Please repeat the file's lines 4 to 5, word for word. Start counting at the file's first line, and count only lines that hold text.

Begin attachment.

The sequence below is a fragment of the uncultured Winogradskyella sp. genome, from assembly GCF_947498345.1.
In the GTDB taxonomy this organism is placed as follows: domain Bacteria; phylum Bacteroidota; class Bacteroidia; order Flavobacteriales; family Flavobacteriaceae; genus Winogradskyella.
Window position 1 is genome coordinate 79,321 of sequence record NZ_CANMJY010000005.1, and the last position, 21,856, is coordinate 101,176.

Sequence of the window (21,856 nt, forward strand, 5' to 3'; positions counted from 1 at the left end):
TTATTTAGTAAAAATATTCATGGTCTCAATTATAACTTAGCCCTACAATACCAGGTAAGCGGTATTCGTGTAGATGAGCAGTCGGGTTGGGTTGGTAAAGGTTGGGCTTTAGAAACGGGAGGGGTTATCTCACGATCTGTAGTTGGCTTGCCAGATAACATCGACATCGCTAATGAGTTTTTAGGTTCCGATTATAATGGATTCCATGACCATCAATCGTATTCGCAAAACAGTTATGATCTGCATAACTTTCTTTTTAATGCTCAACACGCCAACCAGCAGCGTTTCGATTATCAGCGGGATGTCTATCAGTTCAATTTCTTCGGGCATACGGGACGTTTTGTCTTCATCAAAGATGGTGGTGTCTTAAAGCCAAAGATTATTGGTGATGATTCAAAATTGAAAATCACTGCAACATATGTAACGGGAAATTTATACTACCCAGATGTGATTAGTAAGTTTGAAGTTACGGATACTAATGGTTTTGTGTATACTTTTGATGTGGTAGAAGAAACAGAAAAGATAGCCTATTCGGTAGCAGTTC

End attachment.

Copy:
Sequence of the window (21,856 nt, forward strand, 5' to 3'; positions counted from 1 at the left end):
TTATTTAGTAAAAATATTCATGGTCTCAATTATAACTTAGCCCTACAATACCAGGTAAGCGGTATTCGTGTAGATGAGCAGTCGGGTTGGGTTGGTAAAGGTTGGGCTTTAGAAACGGGAGGGGTTATCTCACGATCTGTAGTTGGCTTGCCAGATAACATCGACATCGCTAATGAGTTTTTAGGTTCCGATTATAATGGATTCCATGACCATCAATCGTATTCGCAAAACAGTTATGATCTGCATAACTTTCTTTTTAATGCTCAACACGCCAACCAGCAGCGTTTCGATTATCAGCGGGATGTCTATCAGTTCAATTTCTTCGGGCATACGGGACGTTTTGTCTTCATCAAAGATGGTGGTGTCTTAAAGCCAAAGATTATTGGTGATGATTCAAAATTGAAAATCACTGCAACATATGTAACGGGAAATTTATACTACCCAGATGTGATTAGTAAGTTTGAAGTTACGGATACTAATGGTTTTGTGTATACTTTTGATGTGGTAGAAGAAACAGAAAAGATAGCCTATTCGGTAGCAGTTC